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Clinical Challenge
March 2016

Persistent Temporal Bone Lesion After Vestibular Schwannoma Resection

Author Affiliations
  • 1Department of Otolaryngology–Head and Neck Surgery, Johns Hopkins Hospital, Baltimore, Maryland
  • 2Department of Pathology, Johns Hopkins Hospital, Baltimore, Maryland
JAMA Otolaryngol Head Neck Surg. 2016;142(3):289-290. doi:10.1001/jamaoto.2015.3204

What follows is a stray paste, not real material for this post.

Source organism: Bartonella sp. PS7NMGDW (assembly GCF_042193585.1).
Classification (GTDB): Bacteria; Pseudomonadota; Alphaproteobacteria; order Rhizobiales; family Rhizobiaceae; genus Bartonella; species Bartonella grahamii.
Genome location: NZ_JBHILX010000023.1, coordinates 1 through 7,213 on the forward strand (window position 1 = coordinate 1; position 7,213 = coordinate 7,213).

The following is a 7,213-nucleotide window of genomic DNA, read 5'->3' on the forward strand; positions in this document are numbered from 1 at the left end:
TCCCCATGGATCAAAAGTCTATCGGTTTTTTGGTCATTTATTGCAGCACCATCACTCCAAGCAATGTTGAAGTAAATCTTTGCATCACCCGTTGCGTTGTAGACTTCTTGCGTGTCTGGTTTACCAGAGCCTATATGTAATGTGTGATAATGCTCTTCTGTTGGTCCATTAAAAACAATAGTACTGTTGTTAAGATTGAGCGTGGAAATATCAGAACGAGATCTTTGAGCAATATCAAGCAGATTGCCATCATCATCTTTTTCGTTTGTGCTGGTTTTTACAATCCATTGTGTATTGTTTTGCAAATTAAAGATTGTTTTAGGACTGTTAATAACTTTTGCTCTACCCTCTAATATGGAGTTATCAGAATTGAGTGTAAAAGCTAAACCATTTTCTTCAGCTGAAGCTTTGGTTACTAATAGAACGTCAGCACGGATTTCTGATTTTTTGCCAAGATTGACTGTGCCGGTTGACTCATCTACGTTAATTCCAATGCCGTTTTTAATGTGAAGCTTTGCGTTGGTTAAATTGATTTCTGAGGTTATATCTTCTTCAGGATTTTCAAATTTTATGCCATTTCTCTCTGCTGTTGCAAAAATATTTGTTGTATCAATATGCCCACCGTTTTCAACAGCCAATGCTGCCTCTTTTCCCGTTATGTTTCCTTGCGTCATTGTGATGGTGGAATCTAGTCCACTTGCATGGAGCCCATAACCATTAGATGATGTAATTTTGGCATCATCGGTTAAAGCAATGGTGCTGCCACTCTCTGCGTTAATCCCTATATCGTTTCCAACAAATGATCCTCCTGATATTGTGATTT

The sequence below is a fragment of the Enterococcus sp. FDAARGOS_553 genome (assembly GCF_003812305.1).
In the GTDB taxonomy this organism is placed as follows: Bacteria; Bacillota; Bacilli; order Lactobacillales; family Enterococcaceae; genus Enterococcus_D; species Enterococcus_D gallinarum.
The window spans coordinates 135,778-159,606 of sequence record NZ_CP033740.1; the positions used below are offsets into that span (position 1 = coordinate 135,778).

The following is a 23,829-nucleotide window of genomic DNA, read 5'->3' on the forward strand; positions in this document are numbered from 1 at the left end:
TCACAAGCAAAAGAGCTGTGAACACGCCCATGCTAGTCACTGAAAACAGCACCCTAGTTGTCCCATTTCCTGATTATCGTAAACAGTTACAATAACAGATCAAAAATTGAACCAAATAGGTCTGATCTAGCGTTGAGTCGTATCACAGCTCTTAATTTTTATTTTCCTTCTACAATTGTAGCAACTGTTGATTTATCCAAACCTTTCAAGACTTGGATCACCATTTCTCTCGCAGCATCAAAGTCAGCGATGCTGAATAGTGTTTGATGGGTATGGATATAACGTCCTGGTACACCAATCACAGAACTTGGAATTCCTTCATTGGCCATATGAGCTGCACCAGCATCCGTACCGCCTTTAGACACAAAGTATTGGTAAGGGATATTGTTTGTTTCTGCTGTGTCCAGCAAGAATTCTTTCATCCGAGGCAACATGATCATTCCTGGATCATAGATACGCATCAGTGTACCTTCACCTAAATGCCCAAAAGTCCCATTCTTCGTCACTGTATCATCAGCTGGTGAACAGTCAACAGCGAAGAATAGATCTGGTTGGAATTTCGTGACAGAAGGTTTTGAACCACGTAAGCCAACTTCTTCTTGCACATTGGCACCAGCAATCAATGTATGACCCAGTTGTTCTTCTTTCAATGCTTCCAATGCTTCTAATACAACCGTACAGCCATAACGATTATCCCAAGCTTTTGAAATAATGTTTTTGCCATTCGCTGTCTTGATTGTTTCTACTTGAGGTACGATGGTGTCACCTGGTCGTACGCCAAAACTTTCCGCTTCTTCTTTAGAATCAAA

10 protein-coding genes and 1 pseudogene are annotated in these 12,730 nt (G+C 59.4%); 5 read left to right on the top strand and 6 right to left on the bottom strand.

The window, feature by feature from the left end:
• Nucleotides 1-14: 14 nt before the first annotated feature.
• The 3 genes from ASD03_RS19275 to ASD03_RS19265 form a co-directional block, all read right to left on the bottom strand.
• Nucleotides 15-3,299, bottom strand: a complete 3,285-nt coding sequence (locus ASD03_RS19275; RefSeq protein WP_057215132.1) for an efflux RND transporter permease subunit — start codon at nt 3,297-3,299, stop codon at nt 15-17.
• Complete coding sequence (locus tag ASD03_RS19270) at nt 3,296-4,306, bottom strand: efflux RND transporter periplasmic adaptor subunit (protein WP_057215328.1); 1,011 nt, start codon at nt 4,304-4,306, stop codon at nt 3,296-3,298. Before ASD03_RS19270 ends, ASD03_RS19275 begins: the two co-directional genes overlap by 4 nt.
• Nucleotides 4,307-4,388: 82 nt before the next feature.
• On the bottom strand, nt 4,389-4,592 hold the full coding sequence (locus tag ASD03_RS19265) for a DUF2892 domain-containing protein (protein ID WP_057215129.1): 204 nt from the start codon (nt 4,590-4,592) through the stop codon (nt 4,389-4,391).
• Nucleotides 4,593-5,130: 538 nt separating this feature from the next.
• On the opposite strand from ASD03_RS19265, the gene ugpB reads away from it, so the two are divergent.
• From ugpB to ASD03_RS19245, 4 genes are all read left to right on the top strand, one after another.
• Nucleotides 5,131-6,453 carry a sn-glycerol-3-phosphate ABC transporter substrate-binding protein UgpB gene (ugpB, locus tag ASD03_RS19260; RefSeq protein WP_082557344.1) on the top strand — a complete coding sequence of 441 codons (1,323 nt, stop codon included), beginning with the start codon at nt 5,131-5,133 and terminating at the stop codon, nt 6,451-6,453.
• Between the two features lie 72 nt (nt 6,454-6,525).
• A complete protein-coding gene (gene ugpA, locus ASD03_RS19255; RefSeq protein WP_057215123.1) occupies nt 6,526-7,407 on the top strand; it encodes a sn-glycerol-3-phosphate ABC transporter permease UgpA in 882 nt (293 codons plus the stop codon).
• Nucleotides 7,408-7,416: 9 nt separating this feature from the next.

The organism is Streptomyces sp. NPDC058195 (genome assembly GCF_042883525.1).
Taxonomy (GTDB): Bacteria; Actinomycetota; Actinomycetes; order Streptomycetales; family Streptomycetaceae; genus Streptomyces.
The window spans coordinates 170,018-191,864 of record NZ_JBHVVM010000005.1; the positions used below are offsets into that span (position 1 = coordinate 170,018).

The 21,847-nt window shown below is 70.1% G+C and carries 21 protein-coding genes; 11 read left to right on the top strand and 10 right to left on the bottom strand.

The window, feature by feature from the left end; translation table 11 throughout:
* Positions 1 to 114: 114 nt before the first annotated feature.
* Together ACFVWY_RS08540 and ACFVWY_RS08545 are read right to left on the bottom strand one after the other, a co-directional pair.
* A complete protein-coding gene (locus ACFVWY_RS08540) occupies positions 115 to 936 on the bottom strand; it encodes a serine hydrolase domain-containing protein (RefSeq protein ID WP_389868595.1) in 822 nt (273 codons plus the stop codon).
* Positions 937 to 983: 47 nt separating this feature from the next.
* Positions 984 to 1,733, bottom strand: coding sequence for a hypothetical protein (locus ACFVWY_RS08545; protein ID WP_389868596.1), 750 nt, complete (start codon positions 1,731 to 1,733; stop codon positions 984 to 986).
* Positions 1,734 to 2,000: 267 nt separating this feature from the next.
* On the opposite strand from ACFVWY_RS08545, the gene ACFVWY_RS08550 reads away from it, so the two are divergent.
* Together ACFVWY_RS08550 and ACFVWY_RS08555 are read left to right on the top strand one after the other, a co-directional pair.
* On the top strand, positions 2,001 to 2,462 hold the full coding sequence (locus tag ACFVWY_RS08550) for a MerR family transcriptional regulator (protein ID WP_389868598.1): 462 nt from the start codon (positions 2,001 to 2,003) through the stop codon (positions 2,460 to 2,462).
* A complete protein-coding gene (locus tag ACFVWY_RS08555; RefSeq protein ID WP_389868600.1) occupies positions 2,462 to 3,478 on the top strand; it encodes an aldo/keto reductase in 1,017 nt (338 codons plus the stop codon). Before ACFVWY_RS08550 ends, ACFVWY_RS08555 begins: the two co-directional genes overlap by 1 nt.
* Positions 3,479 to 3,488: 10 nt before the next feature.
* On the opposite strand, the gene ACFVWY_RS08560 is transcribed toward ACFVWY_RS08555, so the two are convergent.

A woman in her 40s with history of a vestibular schwannoma presented for routine follow-up. Four years prior, she developed sudden unilateral low-frequency sensorineural hearing loss (SNHL) and imbalance. A left-sided vestibular schwannoma measuring 32 × 35 mm was documented on magnetic resonance imaging (MRI). She underwent a retrosigmoid approach for gross resection. Postoperative examination showed a left facial nerve paralysis. Two years later, follow-up imaging demonstrated residual tumor growth and a region of enhancing tissue involving the left mastoid and jugular foramen with a craniocaudal dimension of 1.3 cm. She underwent Cyber Knife radiotherapy (1800 cGy) and was followed with serial imaging. Her physical examination revealed stable facial nerve paralysis and unilateral SNHL. Two months later, MRI demonstrated increased intensity of the heterogeneous mastoid tissue on T1-weighted imaging (Figure, A), whereas T2-weighted images demonstrated a hypointense lesion (Figure, B). Computed tomography revealed an infiltrating process with bony erosion of the posterior fossa and labyrinth, involving the jugular foramen and carotid canal. No hypervascularity of the mass was noted on diagnostic cerebral angiography. The patient underwent temporal bone biopsy via a left-sided mastoidectomy (Figure, C and D). The mass was found to occupy the inferior portion of the mastoid cavity, adjacent to the mastoid tip, and infiltrating the external auditory canal.

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